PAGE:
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This has happend to me more than once, thought someone can give some insight.

I have worked on multiple projects where my project depends on external service. When I have to run the application locally, i would need that service to be up. But sometimes I would be coding to the next version of their service which may not be ready.

So the question is, is there already a way that can have a mock service up and running that i could configure with some request and responses?

For example, lets say that I have a local application that needs to make a rest call to some other service outside to obtain some data. E.g, say, for given a user, i need to find all pending shipments which would come from other service. But I dont have access to that service.

In order to run my application, i need a working external service but I dont have access to it in my environment. Is there a better way rather than having to create a fake service?

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What do you mean by better? A way that you don't have to write code? Creating a fake service would be the way to do it, unless you think it can be done in some way without the existence of a fake service. –  Robert Harvey Jun 12 '13 at 23:45
    
@RobertHarvey, I should have clarified more. Since there could be more than 1 external service, instead of having a mock service for each, I was thinking if it would be better to have 1 mock service where i can configure it to be whatever the service needs to be by simply configuring it to have expected input and mocked output for each of them. –  bond Jun 13 '13 at 1:02
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So, a generalized service, then. I believe you are describing a mocking framework. –  Robert Harvey Jun 13 '13 at 14:47

1 Answer 1

One way is to create your own service which returns sample data in the same format as the external service - this is the mock service. Mock Service

In this diagram, I have labelled the part of your application that connects to the service as the service client. Here, you just configure your application to point to your mock service while developing.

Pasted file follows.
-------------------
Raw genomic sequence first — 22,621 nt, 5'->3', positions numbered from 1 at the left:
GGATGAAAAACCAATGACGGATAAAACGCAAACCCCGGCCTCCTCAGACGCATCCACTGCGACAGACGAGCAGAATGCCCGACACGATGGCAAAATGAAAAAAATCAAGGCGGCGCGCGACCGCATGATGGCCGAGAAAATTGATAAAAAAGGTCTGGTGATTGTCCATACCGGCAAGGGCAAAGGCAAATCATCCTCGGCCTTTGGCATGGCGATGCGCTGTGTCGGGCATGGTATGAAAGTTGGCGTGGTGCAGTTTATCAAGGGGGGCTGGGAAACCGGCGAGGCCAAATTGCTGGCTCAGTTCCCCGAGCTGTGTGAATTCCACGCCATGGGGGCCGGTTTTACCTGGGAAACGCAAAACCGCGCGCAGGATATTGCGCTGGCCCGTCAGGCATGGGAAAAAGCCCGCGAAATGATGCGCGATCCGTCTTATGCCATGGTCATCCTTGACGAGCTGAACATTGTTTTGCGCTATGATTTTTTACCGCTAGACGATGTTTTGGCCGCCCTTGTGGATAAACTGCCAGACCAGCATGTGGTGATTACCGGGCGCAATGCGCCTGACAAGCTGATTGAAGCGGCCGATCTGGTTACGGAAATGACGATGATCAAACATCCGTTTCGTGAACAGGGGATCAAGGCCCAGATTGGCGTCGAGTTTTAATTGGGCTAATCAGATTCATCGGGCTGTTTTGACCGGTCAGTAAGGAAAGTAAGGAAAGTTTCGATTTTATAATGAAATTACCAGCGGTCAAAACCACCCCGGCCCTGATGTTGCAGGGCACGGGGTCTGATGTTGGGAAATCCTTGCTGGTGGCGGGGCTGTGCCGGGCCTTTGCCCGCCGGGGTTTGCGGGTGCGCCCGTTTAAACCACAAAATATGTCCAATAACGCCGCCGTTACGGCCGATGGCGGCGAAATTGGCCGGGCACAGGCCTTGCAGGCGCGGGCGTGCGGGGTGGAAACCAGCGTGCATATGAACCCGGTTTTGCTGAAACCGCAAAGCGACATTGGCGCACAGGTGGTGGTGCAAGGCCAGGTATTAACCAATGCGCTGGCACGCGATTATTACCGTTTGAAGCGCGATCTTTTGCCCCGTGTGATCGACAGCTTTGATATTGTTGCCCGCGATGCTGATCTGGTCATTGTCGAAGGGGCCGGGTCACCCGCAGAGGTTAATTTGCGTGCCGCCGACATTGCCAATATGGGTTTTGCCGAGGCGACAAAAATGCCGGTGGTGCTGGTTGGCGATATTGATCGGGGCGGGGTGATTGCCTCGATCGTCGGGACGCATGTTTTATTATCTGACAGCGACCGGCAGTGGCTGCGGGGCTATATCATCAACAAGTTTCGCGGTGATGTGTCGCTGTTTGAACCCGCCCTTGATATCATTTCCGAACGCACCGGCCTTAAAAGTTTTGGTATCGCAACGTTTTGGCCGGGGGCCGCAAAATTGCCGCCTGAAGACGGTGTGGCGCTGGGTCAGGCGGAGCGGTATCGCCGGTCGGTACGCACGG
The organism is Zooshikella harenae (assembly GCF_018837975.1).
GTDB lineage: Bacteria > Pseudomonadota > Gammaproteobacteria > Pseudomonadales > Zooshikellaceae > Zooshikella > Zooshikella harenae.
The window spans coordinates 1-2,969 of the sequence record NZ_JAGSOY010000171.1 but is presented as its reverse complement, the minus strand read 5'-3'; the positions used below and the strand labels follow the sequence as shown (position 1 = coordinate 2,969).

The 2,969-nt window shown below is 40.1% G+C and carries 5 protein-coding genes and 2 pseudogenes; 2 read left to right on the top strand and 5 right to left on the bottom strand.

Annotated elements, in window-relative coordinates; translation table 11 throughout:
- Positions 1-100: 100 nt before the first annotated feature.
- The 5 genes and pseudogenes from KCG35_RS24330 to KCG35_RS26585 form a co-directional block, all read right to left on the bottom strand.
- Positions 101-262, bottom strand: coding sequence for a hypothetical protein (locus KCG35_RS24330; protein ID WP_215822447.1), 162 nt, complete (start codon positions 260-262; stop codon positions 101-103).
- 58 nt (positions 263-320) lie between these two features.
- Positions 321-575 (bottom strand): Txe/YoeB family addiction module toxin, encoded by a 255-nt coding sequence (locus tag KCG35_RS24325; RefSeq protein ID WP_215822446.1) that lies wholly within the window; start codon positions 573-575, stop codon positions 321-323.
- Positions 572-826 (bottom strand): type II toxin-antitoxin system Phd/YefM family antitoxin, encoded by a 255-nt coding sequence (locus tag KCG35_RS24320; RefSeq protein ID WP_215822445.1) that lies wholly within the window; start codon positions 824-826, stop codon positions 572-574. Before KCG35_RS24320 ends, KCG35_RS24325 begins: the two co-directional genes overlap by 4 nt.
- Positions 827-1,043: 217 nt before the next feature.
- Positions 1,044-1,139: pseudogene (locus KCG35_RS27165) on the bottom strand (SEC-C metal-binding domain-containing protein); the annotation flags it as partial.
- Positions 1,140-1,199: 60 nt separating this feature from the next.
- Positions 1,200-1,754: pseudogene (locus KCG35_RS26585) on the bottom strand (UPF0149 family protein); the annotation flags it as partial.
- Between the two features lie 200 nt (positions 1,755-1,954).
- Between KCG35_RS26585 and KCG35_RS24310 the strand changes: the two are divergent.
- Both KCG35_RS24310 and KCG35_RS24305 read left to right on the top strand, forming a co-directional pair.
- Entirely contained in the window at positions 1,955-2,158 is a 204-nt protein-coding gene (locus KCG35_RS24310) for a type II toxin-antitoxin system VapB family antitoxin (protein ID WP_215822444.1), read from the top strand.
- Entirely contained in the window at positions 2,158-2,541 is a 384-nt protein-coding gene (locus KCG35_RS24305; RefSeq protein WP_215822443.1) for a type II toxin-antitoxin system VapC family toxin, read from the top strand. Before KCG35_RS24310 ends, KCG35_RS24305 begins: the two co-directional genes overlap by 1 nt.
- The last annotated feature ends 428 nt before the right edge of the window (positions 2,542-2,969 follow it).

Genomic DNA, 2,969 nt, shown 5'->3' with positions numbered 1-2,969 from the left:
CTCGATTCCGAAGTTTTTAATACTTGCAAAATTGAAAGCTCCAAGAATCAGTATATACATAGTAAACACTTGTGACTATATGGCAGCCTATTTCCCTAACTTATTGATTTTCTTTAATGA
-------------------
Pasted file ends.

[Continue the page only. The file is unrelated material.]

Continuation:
Another, possibly better, way - which I have used myself, I'll describe it here in general terms - is to have the service client implement an interface, through which the rest of your application accesses the service. Then you can just create another implementation of the interface which returns mock data:

InterfaceImplementations

With this system, you just change which implementation to use as needed, either through a configuration variable or build condition. Another advantage is that you can start coding the application without any reference to the soa technology used, it gives you flexibility while you wait for the service to be ready.

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Thanks Paul your diagrams are helpful. Both are good options. What I am thinking about is your option 1. Specially when if there is more than 1 service. May be its a good idea for me to spend some time and create a open source testing framework where any service could be mocked by simply configuring the service. This could act as 1 or possibly many service at once. –  bond Jun 13 '13 at 1:09

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